Whether opting for analytics as a service, looking to EMR vendors to provide analytics, or building their own enterprise data warehouses, healthcare organisations can now gain access to advanced analytical tools. But barriers must be overcome first before these tools can be harnessed.
Data governance is a “significant problem”, says Edwards. The NHS needs to ensure data is accurate, consistent and complete and that there is a clear owner for that data. “Organisations that move quite far with business intelligence (BI) often get stuck at some point because they haven’t solved data governance problems,” he explains.
Having the right skills and staff is also a challenge, he says, and with a skills shortage in the UK, many organisations are looking to analytics as a service as the answer.
Culture is one of the biggest barriers of all. Edwards says the challenge NHS organisations now face is to “create a culture that values data and will take difficult decisions even when the data tells us things that we don’t want to hear, where people will trust the data”.
All of these elements need to be at the same level of maturity for BI to work. “It doesn’t make sense to buy an advanced analytical tool suite when you don’t have the skills, governance or culture to take advantage of it,” he says.
“Developing a data-driven culture is going to be critical to making any of this work.”
Mobility – from smartphones to unanswered questions on sustainable telehealth
Mobile working and monitoring are no longer a nice to have but are an essential element of healthcare delivery, says Edwards.
Clinicians now expect to use their smartphones and tablet computers in delivering patient care, something that EMR vendors are trying to catch up on. However mobility means more than this when it comes to the potential of technology. It is also about real time locating, says Edwards. “We can put tags on devices, equipment, put wrist bands on patients and even staff, so that we can better track where things are and where people are, make best use of assets and not waste time looking for the people who are needed for a particular patient intervention.”
Telehealth and telemedicine also offer great potential. But despite the fact that remote monitoring has been technically feasible for many years, most pilot projects have not developed into sustainable ongoing programmes.
“There has been a lack of financial incentive to keep those projects going,” says Edwards. “It is not clear who should be paying and who should be benefiting.”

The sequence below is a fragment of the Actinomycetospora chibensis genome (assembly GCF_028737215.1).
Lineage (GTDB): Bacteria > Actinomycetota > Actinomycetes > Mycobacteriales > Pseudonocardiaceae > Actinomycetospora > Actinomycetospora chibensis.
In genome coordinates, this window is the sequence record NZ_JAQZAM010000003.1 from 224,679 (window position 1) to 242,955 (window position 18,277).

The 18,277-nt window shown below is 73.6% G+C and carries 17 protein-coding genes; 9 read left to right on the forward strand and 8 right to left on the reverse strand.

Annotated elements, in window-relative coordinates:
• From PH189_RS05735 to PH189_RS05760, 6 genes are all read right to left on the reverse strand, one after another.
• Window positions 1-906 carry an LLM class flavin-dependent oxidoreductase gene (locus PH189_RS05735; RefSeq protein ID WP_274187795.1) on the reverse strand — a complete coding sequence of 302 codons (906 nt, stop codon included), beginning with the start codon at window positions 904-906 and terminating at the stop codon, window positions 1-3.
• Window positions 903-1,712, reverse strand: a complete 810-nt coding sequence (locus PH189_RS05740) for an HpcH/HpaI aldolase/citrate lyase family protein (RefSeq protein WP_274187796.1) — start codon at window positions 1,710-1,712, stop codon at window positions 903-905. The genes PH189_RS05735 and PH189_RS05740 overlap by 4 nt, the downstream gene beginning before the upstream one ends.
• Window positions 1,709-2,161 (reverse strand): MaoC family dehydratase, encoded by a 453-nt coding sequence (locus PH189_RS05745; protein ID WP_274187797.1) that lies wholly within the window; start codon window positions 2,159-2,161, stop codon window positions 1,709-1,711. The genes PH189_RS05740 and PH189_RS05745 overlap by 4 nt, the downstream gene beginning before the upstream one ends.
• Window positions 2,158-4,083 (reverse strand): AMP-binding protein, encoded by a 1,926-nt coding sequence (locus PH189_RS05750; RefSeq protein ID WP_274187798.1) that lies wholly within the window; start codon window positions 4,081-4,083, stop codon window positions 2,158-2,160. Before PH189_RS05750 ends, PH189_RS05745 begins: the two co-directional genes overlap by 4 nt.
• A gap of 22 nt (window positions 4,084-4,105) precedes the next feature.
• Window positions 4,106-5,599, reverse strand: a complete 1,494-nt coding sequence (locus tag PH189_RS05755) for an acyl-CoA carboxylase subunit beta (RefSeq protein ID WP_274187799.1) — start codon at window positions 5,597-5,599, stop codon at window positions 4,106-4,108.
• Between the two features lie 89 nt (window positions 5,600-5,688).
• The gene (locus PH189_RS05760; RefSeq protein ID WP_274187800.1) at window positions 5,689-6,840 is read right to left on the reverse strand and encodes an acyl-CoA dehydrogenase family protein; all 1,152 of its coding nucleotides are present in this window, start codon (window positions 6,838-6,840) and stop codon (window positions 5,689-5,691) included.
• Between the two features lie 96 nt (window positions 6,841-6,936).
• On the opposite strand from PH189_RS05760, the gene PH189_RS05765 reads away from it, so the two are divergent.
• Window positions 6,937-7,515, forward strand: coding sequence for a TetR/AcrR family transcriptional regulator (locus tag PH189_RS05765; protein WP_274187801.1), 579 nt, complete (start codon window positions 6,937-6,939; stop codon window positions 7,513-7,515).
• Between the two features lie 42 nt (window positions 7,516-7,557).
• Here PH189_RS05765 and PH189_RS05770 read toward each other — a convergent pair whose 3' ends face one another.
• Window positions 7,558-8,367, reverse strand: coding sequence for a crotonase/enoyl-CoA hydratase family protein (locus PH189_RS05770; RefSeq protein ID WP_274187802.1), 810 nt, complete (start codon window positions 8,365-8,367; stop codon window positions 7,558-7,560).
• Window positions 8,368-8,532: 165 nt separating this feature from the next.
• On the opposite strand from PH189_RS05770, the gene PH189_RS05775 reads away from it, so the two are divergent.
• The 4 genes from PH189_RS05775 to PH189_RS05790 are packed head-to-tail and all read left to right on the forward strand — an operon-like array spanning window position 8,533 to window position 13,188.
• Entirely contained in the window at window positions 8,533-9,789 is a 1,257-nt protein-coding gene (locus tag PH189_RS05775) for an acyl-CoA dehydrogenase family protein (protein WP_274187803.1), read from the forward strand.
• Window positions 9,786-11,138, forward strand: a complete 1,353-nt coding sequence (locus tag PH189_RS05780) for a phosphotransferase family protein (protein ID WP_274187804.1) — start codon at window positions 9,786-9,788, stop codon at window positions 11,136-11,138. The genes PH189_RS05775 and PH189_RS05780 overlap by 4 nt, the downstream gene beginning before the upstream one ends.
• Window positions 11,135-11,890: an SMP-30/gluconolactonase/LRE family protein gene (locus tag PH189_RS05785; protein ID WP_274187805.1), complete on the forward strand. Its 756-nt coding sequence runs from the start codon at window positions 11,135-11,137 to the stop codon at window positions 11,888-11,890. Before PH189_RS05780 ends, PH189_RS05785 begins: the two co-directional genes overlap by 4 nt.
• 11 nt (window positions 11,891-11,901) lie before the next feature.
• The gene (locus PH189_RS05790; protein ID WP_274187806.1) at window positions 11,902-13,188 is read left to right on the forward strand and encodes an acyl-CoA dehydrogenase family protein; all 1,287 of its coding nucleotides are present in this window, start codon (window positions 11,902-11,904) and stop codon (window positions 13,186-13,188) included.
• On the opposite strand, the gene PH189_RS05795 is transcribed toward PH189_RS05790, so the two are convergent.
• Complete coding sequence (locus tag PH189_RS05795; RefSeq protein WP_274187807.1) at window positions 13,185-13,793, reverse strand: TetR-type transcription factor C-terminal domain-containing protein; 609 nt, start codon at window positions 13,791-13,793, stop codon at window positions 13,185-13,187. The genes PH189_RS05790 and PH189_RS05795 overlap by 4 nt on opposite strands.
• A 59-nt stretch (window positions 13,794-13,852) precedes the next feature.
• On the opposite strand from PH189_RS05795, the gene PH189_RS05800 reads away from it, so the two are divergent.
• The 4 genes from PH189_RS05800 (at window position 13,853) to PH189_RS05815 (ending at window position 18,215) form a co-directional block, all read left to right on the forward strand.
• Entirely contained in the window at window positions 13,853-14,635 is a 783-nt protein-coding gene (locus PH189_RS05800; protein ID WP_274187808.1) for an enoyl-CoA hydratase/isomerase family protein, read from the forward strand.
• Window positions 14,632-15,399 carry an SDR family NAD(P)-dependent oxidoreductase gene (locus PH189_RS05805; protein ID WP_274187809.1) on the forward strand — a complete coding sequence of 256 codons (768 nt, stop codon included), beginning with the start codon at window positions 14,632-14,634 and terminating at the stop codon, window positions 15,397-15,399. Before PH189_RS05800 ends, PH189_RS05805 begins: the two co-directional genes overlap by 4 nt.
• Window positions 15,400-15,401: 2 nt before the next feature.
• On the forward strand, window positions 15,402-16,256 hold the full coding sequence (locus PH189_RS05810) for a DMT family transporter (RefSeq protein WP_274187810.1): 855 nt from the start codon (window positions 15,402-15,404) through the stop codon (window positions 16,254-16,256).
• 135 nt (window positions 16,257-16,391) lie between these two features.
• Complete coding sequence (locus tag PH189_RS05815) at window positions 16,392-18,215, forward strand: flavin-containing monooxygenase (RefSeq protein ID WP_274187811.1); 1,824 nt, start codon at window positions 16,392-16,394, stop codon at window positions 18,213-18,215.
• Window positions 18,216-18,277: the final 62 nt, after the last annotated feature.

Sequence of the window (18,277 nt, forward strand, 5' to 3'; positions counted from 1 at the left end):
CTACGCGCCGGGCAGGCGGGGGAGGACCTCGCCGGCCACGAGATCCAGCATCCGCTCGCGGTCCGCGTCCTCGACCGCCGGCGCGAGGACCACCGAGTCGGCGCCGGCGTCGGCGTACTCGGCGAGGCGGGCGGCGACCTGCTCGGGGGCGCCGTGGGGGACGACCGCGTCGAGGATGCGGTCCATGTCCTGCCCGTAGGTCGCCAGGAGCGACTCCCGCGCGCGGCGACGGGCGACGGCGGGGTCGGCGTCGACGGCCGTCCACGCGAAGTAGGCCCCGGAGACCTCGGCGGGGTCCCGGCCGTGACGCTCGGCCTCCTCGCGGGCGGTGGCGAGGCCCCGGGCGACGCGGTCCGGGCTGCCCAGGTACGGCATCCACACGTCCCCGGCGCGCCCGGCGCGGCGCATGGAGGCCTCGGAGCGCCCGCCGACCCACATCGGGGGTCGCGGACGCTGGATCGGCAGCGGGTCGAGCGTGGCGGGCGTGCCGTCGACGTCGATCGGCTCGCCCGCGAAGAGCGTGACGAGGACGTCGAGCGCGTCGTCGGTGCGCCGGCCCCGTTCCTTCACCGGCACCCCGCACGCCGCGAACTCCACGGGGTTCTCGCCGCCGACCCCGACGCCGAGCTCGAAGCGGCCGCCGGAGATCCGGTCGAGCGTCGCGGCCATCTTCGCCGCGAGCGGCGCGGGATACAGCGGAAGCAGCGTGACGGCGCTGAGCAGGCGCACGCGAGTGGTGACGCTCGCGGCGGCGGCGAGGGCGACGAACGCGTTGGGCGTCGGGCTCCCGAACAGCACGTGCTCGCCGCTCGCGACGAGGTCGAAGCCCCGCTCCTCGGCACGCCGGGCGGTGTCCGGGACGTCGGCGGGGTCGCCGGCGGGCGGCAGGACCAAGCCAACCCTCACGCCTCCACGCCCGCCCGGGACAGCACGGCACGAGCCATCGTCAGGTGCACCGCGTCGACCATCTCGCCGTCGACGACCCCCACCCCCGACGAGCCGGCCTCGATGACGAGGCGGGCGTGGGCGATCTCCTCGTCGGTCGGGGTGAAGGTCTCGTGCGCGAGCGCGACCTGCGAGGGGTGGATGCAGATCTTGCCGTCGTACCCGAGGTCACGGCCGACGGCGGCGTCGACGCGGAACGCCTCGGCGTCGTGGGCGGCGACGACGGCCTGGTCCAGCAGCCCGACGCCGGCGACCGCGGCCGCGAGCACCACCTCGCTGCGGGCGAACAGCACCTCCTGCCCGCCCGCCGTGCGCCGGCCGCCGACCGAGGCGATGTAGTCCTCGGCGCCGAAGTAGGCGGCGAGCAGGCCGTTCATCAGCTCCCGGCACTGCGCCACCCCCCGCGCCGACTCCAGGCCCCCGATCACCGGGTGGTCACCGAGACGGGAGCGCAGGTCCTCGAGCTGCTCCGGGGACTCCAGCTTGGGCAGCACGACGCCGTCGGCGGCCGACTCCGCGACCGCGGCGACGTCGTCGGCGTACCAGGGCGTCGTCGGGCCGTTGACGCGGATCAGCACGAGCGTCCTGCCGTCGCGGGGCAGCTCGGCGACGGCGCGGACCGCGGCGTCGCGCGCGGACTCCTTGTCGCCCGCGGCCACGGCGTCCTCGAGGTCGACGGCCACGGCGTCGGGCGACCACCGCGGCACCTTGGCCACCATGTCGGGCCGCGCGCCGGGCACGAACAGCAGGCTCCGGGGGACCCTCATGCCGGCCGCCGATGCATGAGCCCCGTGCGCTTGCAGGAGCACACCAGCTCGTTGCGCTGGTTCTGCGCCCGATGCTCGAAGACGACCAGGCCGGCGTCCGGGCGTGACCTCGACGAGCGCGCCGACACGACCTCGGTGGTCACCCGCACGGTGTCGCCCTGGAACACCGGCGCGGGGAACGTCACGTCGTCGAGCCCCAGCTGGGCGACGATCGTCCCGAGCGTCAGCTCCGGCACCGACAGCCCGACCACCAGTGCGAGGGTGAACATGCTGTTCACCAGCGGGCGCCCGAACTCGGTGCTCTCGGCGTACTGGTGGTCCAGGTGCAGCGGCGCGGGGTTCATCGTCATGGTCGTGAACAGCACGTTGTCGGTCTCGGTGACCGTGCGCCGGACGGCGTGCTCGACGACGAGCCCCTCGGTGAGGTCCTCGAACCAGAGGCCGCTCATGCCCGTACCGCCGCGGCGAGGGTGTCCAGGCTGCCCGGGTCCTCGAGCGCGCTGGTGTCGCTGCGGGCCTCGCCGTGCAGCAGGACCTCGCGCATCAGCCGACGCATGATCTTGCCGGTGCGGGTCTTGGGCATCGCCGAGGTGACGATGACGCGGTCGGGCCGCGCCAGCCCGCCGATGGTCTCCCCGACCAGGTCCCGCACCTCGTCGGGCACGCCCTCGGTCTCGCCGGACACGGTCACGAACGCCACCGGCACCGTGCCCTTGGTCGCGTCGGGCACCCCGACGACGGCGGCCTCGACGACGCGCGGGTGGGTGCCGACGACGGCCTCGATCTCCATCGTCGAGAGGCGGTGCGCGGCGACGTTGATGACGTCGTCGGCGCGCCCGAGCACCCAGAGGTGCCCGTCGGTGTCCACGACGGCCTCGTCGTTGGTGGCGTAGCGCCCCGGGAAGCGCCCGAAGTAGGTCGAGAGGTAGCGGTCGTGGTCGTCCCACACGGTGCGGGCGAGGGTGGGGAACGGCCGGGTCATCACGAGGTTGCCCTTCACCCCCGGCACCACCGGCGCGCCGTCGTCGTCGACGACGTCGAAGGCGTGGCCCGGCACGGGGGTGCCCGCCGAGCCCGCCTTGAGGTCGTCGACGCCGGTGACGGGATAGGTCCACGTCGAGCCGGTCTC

There are also unresolved questions on clinical liability, he says: “Who is responsible for looking at data generated by devices? Who should respond to alerts? Should it be a doctor or a care co-ordinator. How should that role be staffed? These questions haven’t been thought through.”
IT leaders have no voice in the NHS – it’s time to communicate
Despite the central importance of technology-enabled change, IT is still not being given recognition at the highest of levels, argues Edwards. The status of IT as a true partner to healthcare leaders must be raised, he says.
“This is a big problem in the NHS,” he tells Highland Marketing. “IT leaders do not have a physical seat at the executive board level table or even a voice. Decisions are made about IT without IT leaders being consulted. Decisions are made which involve IT, without thinking through the implications and manageability.”
To raise the status of IT and fix the problem, IT departments must be as efficient and as effective as possible. They can even use lean techniques that have been applied widely in operations and in clinical departments throughout the NHS, but have not been applied thus far in IT departments.
There is also a need to fix IT governance so that IT doesn’t become a dumping ground for requests. “Often the IT department is seen as a yes machine, that doesn’t have the power to say no, and so becomes overwhelmed,” warns Edwards.
But crucially IT must be connected with strategic issues. “We must make sure that the IT strategy is completely in sync with the organisation’s strategy,” says Edwards. “We must make sure that everyone has a clear understanding of how IT is serving the organisation’s principles and goals. This is very much about education and communication.”